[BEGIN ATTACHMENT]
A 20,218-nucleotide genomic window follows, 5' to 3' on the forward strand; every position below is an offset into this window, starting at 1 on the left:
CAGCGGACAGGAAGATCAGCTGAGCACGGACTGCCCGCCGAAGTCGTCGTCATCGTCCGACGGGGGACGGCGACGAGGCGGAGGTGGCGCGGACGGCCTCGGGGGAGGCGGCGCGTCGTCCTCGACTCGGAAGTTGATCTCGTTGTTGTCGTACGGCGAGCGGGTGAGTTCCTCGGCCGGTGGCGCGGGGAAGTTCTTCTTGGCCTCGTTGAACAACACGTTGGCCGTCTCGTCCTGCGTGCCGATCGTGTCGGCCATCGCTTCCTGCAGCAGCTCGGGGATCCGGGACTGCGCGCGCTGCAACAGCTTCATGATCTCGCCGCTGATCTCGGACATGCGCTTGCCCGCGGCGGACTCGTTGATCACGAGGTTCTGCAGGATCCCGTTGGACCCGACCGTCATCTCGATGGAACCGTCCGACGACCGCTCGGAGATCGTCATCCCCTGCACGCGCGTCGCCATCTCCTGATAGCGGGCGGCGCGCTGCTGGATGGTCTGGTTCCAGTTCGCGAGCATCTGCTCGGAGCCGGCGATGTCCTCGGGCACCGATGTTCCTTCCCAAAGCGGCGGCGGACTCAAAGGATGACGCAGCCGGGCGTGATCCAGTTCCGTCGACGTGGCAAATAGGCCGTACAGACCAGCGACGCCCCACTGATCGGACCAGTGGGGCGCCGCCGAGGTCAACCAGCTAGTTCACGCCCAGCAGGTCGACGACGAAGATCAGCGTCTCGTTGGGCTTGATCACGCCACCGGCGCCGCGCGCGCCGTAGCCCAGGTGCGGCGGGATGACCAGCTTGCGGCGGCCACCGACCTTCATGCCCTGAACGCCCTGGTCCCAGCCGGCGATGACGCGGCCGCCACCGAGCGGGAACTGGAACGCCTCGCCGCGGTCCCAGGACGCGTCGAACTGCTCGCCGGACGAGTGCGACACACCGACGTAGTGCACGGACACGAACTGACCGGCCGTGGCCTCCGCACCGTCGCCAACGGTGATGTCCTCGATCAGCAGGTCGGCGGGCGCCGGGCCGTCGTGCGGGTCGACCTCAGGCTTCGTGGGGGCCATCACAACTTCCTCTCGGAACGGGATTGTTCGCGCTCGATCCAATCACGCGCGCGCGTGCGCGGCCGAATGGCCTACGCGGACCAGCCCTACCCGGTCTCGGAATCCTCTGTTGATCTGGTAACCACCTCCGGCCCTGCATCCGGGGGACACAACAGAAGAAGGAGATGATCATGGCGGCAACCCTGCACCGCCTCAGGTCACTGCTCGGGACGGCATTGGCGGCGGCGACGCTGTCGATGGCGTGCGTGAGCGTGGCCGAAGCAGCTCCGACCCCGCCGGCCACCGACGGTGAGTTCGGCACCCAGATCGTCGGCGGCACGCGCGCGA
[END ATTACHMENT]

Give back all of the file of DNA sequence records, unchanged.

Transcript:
A 20,218-nucleotide genomic window follows, 5' to 3' on the forward strand; every position below is an offset into this window, starting at 1 on the left:
CAGCGGACAGGAAGATCAGCTGAGCACGGACTGCCCGCCGAAGTCGTCGTCATCGTCCGACGGGGGACGGCGACGAGGCGGAGGTGGCGCGGACGGCCTCGGGGGAGGCGGCGCGTCGTCCTCGACTCGGAAGTTGATCTCGTTGTTGTCGTACGGCGAGCGGGTGAGTTCCTCGGCCGGTGGCGCGGGGAAGTTCTTCTTGGCCTCGTTGAACAACACGTTGGCCGTCTCGTCCTGCGTGCCGATCGTGTCGGCCATCGCTTCCTGCAGCAGCTCGGGGATCCGGGACTGCGCGCGCTGCAACAGCTTCATGATCTCGCCGCTGATCTCGGACATGCGCTTGCCCGCGGCGGACTCGTTGATCACGAGGTTCTGCAGGATCCCGTTGGACCCGACCGTCATCTCGATGGAACCGTCCGACGACCGCTCGGAGATCGTCATCCCCTGCACGCGCGTCGCCATCTCCTGATAGCGGGCGGCGCGCTGCTGGATGGTCTGGTTCCAGTTCGCGAGCATCTGCTCGGAGCCGGCGATGTCCTCGGGCACCGATGTTCCTTCCCAAAGCGGCGGCGGACTCAAAGGATGACGCAGCCGGGCGTGATCCAGTTCCGTCGACGTGGCAAATAGGCCGTACAGACCAGCGACGCCCCACTGATCGGACCAGTGGGGCGCCGCCGAGGTCAACCAGCTAGTTCACGCCCAGCAGGTCGACGACGAAGATCAGCGTCTCGTTGGGCTTGATCACGCCACCGGCGCCGCGCGCGCCGTAGCCCAGGTGCGGCGGGATGACCAGCTTGCGGCGGCCACCGACCTTCATGCCCTGAACGCCCTGGTCCCAGCCGGCGATGACGCGGCCGCCACCGAGCGGGAACTGGAACGCCTCGCCGCGGTCCCAGGACGCGTCGAACTGCTCGCCGGACGAGTGCGACACACCGACGTAGTGCACGGACACGAACTGACCGGCCGTGGCCTCCGCACCGTCGCCAACGGTGATGTCCTCGATCAGCAGGTCGGCGGGCGCCGGGCCGTCGTGCGGGTCGACCTCAGGCTTCGTGGGGGCCATCACAACTTCCTCTCGGAACGGGATTGTTCGCGCTCGATCCAATCACGCGCGCGCGTGCGCGGCCGAATGGCCTACGCGGACCAGCCCTACCCGGTCTCGGAATCCTCTGTTGATCTGGTAACCACCTCCGGCCCTGCATCCGGGGGACACAACAGAAGAAGGAGATGATCATGGCGGCAACCCTGCACCGCCTCAGGTCACTGCTCGGGACGGCATTGGCGGCGGCGACGCTGTCGATGGCGTGCGTGAGCGTGGCCGAAGCAGCTCCGACCCCGCCGGCCACCGACGGTGAGTTCGGCACCCAGATCGTCGGCGGCACGCGCGCGA